Three teenagers from Kent have been named the winners of the IET's global First Lego League technology competition, designed to encourage young people to get involved in science and technology.
The First Lego League championship saw students from more than 30 countries present technological solutions to combat the impact of natural disasters - the theme for this years event.
Team Invicta was made up of 14-year-olds Emma and Oli English and Carlos Purchase-Galarza, from Canterbury. They won the prize for a smart wristband that is designed to track the wearer if they are trapped under rubble after an earthquake.
Carlos said: "In a study, it is noted that deaths occur from buildings collapsing on top of civilians, particularly in developing areas, such as Medan in Indonesia, where the infrastructure of the city is poor and buildings collapse easily.
"However, most of the deaths resulted from when people were stuck under rubble and did not get found for long periods of time."
The team's idea involved an indestructible box being placed on the top floor of buildings so that if it collapsed, the box would fall and 'sense' the earthquake. It would then send a radio wave out to the wristbands being worn by people in the area.
On receiving that transmission, the wristbands would switch on to full power and send a wave back to the box covering their area, giving it all the information for that user and helping pinpoint where people are.
The competition is the result of a collaboration between First, a US-based mentor-driven programme that focuses on engagement in science and technology, and Danish toy manufacturer Lego.
In order to reach the final, which was held in St Louis in the US, the trio had to first win a UK event, which was organised by the London-based Institution of Engineering and Technology (IET).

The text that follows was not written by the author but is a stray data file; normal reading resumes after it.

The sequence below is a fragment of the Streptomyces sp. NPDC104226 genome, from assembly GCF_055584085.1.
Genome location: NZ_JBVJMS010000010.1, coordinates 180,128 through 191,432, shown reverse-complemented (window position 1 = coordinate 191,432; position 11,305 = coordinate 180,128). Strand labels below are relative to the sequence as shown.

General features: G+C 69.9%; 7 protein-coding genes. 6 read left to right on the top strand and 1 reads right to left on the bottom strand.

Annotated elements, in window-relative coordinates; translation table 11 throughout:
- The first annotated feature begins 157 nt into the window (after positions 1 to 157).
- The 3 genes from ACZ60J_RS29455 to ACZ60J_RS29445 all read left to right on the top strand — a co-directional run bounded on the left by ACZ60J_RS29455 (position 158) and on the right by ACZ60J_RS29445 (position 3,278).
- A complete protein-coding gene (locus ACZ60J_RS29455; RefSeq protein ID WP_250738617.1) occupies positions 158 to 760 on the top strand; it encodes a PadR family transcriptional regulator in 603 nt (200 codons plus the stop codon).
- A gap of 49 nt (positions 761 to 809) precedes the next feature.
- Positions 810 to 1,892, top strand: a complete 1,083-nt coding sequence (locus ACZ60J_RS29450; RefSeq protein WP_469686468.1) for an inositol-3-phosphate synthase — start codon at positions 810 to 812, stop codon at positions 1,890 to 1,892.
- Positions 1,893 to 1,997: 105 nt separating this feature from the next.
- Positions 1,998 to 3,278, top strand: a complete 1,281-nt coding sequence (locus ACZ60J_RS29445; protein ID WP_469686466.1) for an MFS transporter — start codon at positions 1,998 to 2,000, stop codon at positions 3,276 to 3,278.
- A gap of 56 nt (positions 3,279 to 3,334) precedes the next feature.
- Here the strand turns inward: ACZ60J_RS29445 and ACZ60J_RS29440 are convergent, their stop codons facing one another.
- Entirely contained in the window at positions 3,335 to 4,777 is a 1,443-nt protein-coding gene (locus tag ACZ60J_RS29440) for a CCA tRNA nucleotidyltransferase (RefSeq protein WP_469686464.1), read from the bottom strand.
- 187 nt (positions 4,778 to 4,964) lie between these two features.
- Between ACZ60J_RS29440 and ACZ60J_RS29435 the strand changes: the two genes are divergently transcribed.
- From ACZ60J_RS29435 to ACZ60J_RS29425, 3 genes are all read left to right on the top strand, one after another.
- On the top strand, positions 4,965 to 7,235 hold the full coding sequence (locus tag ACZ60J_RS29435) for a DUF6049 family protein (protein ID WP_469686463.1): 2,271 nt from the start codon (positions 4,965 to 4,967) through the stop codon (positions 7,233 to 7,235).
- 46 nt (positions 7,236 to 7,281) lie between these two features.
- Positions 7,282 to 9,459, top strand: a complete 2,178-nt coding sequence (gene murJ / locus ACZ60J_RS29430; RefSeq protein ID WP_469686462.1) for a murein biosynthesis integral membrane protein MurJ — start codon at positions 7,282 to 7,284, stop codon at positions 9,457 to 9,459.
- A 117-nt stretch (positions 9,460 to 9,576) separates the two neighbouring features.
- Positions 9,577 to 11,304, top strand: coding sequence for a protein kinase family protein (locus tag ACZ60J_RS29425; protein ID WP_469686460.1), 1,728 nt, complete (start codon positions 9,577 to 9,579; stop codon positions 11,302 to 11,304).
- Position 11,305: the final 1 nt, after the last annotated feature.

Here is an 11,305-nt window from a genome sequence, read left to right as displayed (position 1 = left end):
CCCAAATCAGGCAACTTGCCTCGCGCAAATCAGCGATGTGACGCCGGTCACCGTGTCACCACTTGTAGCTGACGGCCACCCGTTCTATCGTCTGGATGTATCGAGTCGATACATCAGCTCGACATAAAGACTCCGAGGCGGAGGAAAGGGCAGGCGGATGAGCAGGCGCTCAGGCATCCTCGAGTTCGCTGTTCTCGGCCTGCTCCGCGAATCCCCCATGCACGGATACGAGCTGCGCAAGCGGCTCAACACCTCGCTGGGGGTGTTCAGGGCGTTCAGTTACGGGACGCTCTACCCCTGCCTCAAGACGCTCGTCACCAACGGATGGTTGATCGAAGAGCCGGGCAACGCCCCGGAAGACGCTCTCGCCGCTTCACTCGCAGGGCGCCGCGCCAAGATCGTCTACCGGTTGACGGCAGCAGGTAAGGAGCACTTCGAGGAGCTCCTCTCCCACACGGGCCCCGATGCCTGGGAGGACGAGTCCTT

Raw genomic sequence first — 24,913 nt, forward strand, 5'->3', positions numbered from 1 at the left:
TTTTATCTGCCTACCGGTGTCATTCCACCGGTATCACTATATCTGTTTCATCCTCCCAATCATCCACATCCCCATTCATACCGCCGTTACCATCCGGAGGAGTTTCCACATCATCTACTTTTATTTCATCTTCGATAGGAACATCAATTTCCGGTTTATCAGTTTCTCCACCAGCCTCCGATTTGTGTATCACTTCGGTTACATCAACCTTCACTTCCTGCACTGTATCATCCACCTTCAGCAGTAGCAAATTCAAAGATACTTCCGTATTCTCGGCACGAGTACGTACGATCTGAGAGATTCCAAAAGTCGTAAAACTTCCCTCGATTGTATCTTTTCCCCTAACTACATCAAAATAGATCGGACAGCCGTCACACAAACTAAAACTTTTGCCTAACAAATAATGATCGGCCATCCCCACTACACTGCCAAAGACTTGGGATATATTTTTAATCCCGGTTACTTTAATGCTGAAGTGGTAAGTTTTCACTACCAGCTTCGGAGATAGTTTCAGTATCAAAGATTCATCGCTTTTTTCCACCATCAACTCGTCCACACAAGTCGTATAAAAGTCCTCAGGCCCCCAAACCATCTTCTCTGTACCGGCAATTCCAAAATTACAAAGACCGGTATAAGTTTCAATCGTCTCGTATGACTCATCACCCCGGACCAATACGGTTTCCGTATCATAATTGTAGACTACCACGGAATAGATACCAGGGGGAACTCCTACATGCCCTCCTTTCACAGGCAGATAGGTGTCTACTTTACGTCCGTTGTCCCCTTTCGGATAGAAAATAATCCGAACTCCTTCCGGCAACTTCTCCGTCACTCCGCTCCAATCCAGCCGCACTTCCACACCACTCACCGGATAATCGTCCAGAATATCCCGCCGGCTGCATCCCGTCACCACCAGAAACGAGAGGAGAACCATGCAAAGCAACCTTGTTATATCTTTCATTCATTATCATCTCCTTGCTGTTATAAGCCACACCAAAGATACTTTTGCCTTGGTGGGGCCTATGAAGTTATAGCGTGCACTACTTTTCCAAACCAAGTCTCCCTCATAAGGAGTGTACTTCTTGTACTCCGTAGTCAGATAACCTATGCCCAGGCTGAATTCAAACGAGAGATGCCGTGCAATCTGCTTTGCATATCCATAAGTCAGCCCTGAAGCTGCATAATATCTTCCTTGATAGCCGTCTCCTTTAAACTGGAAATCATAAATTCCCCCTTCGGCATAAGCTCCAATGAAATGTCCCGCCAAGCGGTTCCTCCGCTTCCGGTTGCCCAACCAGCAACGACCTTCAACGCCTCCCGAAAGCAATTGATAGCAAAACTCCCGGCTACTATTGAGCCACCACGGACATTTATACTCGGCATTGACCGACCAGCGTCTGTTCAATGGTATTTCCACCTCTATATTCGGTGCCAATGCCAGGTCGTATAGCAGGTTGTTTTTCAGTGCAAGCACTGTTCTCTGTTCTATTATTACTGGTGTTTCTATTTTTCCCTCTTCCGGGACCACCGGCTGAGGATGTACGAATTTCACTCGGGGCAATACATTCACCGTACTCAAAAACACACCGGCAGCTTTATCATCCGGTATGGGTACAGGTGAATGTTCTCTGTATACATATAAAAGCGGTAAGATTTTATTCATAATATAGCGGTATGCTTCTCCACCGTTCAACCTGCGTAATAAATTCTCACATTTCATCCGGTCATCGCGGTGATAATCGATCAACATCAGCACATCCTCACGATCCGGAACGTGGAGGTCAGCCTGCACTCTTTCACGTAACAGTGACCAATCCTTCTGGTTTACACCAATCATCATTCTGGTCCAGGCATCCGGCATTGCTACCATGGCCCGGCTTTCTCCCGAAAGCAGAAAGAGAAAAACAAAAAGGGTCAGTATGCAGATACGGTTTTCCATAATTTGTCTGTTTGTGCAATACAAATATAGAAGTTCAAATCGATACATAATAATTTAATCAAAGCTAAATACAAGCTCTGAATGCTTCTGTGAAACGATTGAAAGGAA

This is the second year running a British entry has won the global prize, and IET president Barry Brooks said that says a great deal about the level of innovation in the UK.
"It's fantastic news that a UK team has won the global final again", Brooks said. "There are expected to be 2.74 million job openings for engineers and technicians in the UK before 2020, so inspiring the next generation and making sure they have the right skills to deliver important engineering projects and innovations is crucial.
"It's clear from the First Lego League result, and particularly how yet another British school team has set an example, that there is no shortage of raw talent in the UK.
"We now need to make sure that employers, government, teachers and even parents work together to make sure we harness that talent and enthusiasm to produce a pipeline of properly skilled engineers who can help boost our economy."
Computer coding will be introduced into the school national curriculum for the first time this September in order to boost children's practical skills as technology becomes a greater part of everyday life.
Speaking at the Tech London Advocates event in Guildhall last week, deputy mayor of London for business and enterprise Kit Malthouse emphasised that the technology industry will continue to grow in influence.
"In the future, technology should become a central part of the Government's economic policy, and it is certainly very important to London," he said.
London will also hold it's first Technology Week in June this year, using London Fashion Week as inspiration. The aim of the event is to encourage more start-up companies to form and spark innovation among those within the industry, rivalling that of Silicon Valley in the US.
Figures published at the end of 2013 showed that the number of digital technology companies in London had risen by more than 70 per cent since the launch of Tech City in 2010.